Developer withdraws from multi-family project on King Street

Developer withdraws from multi-family project on King Street
Aerial view of the properties which surround the CenterState Bank property on King Street.

Less than a month after approximately four dozen nearby property owners had gathered at Riverside Baptist Church Nov. 29 to learn about redevelopment plans for a site that Riverside Avondale Preservation calls “the heart of the Riverside Avondale historic district,” the developer announced to RAP it would withdraw from the project. 

J.B. Ritz, a Jacksonville Beach developer, was planning to file an application for a planned unit development (PUD) zoning designation to redevelop the 3-acre property where CenterState Bank is located on King Street. Slightly more than half the property is zoned Commercial Office (CO) and the remainder as Commercial Community General (CCG-1).

On Dec. 21, RAP released a statement that J.B. Ritz representatives had informed the preservation group it had decided to withdraw plans for the proposed 118-unit, multi-family mixed-use project.

“We respect that the bank and the developer were open to feedback as they worked towards seeing if they could make a project work in this location,” said Nancy Powell, chair of RAP’s board of directors. “Scott [Gay] and the J.B. Ritz team have been very cooperative and professional throughout the process, and we thank them for engaging RAP and the community to listen and learn.”

J.B. Ritz’s proposed mixed-used development would have consisted of a three- to four-story residential structure with 118 one- and two-bedroom apartments; a 190-space three-story parking garage; a clubhouse, and a 2,500-square-foot space for some type of retail. Additionally, the plans included a new, smaller bank building with drive-thru lanes and 20 parking spaces on the corner of King and Lydia Streets, and a dog park on the corner of Lydia Street and Frederica Place. There were also 16 surface parking spaces planned between the dog park and the bank.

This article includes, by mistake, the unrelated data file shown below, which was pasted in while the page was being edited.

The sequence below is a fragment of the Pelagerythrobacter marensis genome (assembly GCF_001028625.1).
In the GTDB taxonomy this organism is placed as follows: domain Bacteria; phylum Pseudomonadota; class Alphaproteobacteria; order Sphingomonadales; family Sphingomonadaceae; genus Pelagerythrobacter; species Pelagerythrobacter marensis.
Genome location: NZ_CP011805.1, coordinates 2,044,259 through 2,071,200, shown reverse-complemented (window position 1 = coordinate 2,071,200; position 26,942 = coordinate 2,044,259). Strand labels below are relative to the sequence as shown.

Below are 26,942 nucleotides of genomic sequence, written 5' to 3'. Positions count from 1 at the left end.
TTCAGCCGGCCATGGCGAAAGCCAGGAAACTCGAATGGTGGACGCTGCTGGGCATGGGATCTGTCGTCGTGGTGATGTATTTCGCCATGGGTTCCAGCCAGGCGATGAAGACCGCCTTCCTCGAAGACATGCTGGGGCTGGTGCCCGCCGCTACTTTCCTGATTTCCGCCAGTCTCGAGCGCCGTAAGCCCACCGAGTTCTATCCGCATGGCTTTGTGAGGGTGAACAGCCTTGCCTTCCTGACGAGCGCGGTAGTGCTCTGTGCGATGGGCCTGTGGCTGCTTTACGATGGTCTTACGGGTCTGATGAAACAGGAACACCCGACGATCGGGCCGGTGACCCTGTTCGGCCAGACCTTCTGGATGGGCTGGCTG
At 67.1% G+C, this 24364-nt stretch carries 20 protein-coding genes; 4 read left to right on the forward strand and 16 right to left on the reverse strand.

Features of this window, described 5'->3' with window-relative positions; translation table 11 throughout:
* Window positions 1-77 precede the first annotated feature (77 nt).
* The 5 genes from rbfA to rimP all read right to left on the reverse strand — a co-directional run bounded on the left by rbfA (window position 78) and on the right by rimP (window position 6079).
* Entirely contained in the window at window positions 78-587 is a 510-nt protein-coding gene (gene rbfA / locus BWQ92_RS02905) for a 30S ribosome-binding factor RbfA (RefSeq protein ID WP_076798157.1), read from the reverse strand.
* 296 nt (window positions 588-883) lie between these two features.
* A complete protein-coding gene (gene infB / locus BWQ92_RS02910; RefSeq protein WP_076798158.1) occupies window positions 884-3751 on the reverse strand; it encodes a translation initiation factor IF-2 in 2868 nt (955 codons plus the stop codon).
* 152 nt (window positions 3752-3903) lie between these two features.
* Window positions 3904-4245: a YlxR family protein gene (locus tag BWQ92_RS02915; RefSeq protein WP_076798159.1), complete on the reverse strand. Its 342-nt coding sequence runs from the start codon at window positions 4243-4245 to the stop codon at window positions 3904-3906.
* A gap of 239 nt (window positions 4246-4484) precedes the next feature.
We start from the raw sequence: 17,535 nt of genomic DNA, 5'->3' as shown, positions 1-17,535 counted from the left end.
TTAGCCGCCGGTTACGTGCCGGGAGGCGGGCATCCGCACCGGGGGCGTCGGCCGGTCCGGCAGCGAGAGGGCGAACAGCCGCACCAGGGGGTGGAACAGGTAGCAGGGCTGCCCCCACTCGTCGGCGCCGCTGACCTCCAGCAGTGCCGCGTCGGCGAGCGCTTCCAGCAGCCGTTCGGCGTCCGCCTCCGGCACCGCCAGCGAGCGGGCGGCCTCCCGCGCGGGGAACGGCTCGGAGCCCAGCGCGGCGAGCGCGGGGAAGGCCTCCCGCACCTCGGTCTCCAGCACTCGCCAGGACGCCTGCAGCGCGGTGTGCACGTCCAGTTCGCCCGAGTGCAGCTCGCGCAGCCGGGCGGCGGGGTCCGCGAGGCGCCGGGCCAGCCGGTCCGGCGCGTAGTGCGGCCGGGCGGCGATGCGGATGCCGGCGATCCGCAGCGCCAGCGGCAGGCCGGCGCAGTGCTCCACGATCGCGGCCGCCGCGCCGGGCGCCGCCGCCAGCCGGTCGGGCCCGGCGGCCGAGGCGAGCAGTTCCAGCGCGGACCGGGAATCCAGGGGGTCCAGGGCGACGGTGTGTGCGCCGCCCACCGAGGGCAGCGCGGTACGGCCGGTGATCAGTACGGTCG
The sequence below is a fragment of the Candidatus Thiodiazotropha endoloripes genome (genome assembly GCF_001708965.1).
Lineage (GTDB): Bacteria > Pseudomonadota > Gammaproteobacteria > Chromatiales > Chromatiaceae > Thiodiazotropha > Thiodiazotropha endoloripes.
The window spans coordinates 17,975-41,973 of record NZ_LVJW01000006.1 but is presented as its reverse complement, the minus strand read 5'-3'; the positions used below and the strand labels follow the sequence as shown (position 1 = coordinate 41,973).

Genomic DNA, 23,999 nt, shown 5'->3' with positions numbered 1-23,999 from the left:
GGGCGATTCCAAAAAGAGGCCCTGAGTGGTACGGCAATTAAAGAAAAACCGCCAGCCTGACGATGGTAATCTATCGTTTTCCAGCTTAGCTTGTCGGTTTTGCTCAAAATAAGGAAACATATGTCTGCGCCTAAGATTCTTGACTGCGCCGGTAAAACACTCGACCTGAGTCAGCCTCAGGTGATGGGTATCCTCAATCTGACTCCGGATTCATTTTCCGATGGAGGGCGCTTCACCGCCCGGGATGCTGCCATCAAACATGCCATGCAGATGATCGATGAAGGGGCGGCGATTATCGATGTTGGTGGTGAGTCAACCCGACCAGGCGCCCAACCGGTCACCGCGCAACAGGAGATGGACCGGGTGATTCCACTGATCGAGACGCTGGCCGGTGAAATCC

More than 70 people had attended the November meeting, where primary concerns centered around mass (too many units), scale (building height) and lack of retail on the King Street side. “I want to see more retail. No one expects to see an apartment complex in the middle of a business district,” said David Joudi, owner of Riverside Liquors on King Street.

After the meeting, RAP’s Zoning Committee issued a statement, indicating the project as presented did not comply with the Riverside-Avondale Zoning Overlay. “It is also not compatible with the commercial/storefront character on King St. and the residential character on Frederica St. This compatibility is required by the City’s historic preservation ordinance and guidelines. These guidelines address issues of scale, massing and design and require projects to be compatible with the streetscape and neighboring structures,” read the statement.